Charlotte Observer's Scores

  • Movies
For 1,479 reviews, this publication has graded:
  • 56% higher than the average critic
  • 3% same as the average critic
  • 41% lower than the average critic
On average, this publication grades 2.5 points higher than other critics. (0-100 point scale)
Average Movie review score: 64
Highest review score: 100 The Wind Rises
Lowest review score: 0 Little Nicky
Score distribution:
1,479 movie reviews
  1. Turn a potentially unforgettable movie into a broad crowd-pleaser that sustains itself on three acting performances.
  2. Yi Yi is an intimate movie, for all its length and complexity.
  3. Gone Baby Gone would be an accomplishment with anyone at the helm; from a first-timer, it's a revelation.
  4. Doesn't reveal all its layers until you've taken the last bite.
  5. The film moves slowly, yet at exactly the right pace. Long holds on faces let us ponder what’s said and look for visual clues that it may be a lie.
  6. Trumping its predecessor with a tauter plot, a lower body count and just as many edge-of-the-seat jolts.
  7. My sentimentality meter never went off, and Smith proved what people have forgotten since his breakthroughs in "Where the Day Takes You" and "Six Degrees of Separation" 13 years ago: He's a serious actor.
  8. The film moves swiftly and unerringly to its conclusion. Spielberg remains under Stanley Kubrick's directorial spell.
  9. Portman doesn't catch fire until the second half, then heaves herself into emotional action; this suits her initially passive, mostly unthinking character. Weaving, who acts entirely with his voice, is V's ideal embodiment: witty, rueful, pitiless, visionary and mad.
  10. Balances brains, brawn and heart in ideal proportions. The actors - some first-rate, all enjoyable - never get overshadowed by the special effects, which dazzle us without gory excess.
  11. The most thoughtfully satisfying of the first six books.
  12. The longer film makes Donnie's intentions clearer, explains the time-travel theme better and also leaves us in no doubt as to Frank's identity.
  13. It comes from Pixar, the animation studio that scored with the "Toy Story" series and "A Bug's Life," and it has more zip and a tad less soul than those predecessors.
  14. Whedon wants to make a Serenity trilogy, and I suspect the actors will grow on me if he does. In this case, familiarity would breed not contempt but comfort.
  15. Hank Greenberg was to Jews what Jackie Robinson was to African Americans: a great athlete, handsome and hard-working, who took the first line of abuse from bigots and proved that his people belonged at the highest level of professional sports.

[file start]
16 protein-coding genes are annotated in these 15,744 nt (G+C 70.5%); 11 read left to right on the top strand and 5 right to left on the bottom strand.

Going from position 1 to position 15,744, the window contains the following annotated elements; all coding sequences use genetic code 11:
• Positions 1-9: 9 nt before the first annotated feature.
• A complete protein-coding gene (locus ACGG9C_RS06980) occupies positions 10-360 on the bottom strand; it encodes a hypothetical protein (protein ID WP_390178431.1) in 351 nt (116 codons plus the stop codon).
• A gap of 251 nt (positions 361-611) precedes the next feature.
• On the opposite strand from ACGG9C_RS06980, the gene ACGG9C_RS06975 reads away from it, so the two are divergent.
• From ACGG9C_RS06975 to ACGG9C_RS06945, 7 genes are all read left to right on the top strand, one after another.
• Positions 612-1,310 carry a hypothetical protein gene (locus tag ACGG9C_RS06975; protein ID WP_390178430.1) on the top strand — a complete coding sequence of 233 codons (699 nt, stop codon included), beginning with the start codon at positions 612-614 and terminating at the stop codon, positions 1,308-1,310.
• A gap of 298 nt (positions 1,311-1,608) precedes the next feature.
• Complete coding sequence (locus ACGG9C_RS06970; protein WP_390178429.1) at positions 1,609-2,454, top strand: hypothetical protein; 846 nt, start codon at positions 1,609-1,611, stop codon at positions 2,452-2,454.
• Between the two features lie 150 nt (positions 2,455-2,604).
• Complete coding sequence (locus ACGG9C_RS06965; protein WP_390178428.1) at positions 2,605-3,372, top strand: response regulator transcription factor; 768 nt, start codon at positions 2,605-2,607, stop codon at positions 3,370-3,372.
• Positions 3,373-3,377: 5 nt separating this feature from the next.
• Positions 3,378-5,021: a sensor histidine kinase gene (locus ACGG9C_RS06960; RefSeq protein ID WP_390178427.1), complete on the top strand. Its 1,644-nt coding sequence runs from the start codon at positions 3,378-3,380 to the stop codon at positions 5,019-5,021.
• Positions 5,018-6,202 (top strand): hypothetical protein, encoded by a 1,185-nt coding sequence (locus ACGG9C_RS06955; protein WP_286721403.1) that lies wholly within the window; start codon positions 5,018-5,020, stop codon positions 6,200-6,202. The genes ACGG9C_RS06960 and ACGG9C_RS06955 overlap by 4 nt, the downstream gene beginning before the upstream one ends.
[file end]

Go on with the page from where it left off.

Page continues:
16. Anton has a sad, gentle detachment that allows him to turn the other cheek literally through a series of slaps.
  17. Despite Hunter's terrific acting, the mom seems too unaware.
  18. Careful casting adds to verisimilitude. Nobody carries off a chilly authority figure like Tilda Swinton, who represents the chemical company; Pollack, who has more or less stopped directing, now embodies urbane amorality as an actor; Wilkinson, whose career has mostly been devoted to repressed or depressed characters, enjoys his turn as a bright-eyed fanatic.
  19. It's obviously meant to help his presidential candidacy - why release it a month before the election, otherwise? - and for the first 7 minutes, it plays like a campaign commercial about young John's integrity, hard work and humble roots.
  20. If you're put off by deliberate filmmaking (or subtitles, though the movie doesn't have much dialogue), you're in the wrong spot. If not, you'll see why voters gave "Atanarjuat," as it's officially called, a 2002 Oscar nomination for best foreign film.
  21. Anderson tells this story slowly, inexorably, with a sense of control I've never felt from him before. This is the least violent of his five dramas, the first where nobody dies. It's also the bleakest.
  22. It depicts a world close enough to our own to be terrifying, yet different enough to rouse curiosity.
  23. A follow-up with as much artistic integrity, complexity, humor and well-designed action as the original.
  24. Markowitz, Daley and Goldstein sounds like a New York firm that delivers financial advice, but they're asking you to invest only $9 of your cash and 100 minutes of your time. They have written the funniest movie I've seen this year in Horrible Bosses.
  25. What director Jan Hrebejk and writer Petr Jarchovský are talking about is the Czech Republic, ravaged for decades by communism and then left to fend for itself in a world to which it can scarcely adjust.
  26. Rodriguez' inner peace wins us over. He seems to have enjoyed recording music, fathering kids, cleaning houses, playing sold-out gigs and simply strumming a guitar in his kitchen. Searching for Sugar Man reminds us that a wise man knows lasting riches are never the result of record sales.
  27. Though the writing isn't always specific, Williams is. He differentiates between the murderer in "Insomnia," who wants a cop to understand his motives, and Sy, who realizes no one ever could.
  28. Like a story-spinner from the "Tales of the Arabian Nights," Steven Spielberg begins by demanding we accept impossible things. If we do, his spell can enchant us; if not, it must vanish like colored smoke.
  29. The result owes a little to the 1927 "Metropolis," a little to film noir, a little to early depictions of H.G. Wells' science fiction -- notably the 1936 "Things to Come" -- and a little to lovably far-fetched sci-fi serials.
  30. Wallenda once said, "Life is being on the wire; everything else is just waiting." This film makes that motto ring true.

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